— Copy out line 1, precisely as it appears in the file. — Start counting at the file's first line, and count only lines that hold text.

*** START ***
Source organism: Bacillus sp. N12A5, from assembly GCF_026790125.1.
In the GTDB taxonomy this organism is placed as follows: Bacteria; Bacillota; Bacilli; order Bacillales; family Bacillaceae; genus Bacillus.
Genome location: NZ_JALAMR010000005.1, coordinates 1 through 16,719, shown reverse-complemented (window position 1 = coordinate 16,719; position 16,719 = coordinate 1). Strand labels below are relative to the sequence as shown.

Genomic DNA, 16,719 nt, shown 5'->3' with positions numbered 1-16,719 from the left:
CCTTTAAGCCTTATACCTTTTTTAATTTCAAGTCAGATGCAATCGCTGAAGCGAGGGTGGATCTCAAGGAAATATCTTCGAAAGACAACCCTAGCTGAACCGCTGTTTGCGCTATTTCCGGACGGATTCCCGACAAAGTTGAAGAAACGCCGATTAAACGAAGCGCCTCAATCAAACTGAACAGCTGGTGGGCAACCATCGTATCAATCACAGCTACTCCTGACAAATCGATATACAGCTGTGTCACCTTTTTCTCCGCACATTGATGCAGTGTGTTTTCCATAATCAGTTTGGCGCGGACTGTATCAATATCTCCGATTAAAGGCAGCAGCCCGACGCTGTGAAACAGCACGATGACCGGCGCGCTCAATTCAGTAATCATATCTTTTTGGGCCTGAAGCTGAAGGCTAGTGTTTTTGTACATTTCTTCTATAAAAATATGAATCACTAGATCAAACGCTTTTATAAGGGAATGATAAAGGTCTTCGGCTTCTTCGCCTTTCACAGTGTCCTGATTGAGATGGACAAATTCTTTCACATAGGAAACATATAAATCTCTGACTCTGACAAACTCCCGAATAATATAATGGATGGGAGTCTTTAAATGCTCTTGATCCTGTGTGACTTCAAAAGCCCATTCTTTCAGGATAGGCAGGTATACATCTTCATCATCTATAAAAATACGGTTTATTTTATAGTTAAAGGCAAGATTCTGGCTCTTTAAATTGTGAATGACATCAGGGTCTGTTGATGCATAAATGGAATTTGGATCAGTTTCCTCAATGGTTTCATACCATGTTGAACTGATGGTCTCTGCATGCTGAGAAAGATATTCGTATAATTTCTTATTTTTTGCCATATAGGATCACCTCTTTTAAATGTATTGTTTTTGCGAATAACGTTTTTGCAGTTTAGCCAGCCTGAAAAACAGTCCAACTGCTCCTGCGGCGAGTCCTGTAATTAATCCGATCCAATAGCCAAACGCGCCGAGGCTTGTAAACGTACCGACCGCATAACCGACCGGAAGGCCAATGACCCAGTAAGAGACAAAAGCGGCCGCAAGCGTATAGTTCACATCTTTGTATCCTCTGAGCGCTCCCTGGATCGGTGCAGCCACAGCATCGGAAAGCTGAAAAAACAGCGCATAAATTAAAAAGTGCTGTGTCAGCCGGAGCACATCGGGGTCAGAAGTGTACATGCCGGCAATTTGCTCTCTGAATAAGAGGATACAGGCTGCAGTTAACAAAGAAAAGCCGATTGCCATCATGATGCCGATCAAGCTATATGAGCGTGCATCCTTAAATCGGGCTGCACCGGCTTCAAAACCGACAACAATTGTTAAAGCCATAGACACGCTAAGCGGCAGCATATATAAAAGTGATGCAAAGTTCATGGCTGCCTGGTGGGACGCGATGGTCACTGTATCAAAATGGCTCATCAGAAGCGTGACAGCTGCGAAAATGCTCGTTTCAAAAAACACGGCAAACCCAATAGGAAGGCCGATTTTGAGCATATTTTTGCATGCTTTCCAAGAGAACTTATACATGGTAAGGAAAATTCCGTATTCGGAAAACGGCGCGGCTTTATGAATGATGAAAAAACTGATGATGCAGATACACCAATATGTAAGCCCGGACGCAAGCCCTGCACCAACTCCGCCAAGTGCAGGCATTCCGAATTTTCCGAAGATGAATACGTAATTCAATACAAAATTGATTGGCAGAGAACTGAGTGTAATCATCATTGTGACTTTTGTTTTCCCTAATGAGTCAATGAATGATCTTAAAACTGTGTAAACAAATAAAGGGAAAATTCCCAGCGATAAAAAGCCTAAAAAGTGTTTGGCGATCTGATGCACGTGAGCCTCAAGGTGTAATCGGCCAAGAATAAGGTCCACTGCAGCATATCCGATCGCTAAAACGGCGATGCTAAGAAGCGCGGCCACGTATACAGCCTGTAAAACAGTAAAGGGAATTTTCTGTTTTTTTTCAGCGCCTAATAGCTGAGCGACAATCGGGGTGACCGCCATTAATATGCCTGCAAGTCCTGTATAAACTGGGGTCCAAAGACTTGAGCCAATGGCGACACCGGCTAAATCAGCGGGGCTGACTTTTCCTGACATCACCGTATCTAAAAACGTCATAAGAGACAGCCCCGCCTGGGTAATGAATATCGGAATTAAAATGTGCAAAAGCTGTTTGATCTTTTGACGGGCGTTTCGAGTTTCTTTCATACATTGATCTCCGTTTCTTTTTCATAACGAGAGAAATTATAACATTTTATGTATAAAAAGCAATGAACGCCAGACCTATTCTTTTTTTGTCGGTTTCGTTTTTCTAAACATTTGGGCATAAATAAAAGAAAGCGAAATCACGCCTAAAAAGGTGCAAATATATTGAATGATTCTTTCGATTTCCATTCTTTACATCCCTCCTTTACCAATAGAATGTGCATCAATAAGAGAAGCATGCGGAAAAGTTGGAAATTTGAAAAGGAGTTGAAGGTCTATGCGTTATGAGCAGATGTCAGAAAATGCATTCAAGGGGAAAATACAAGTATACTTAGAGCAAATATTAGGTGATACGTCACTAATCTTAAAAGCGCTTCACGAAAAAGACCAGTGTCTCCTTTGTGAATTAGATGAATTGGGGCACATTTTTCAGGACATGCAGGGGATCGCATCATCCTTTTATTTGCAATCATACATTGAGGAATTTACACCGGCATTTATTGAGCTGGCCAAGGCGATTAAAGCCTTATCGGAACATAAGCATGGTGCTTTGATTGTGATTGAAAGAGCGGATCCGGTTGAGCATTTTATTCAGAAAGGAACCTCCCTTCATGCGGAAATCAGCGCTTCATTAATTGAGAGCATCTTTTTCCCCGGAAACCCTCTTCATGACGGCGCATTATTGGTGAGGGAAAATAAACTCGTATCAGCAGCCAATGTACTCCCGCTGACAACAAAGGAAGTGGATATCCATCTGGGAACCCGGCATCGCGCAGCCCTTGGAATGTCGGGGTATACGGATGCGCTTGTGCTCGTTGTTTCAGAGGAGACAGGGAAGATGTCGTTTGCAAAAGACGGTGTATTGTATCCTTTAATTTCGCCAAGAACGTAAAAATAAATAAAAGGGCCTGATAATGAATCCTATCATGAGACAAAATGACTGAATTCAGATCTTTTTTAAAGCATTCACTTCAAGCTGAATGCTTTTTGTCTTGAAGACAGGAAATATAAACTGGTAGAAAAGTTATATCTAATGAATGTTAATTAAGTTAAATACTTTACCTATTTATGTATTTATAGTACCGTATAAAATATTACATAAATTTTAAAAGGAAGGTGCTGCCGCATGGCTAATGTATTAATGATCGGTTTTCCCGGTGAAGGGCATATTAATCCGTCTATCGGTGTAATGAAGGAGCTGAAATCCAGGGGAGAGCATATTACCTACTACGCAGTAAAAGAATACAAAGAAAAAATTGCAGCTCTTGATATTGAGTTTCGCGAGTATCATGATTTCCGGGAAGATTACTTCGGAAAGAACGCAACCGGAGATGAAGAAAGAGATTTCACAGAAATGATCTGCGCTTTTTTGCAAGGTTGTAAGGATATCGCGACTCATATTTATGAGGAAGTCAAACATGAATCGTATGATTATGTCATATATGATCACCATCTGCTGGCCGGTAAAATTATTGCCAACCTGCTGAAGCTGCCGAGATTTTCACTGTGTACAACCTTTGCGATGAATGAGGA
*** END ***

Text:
Source organism: Bacillus sp. N12A5, from assembly GCF_026790125.1.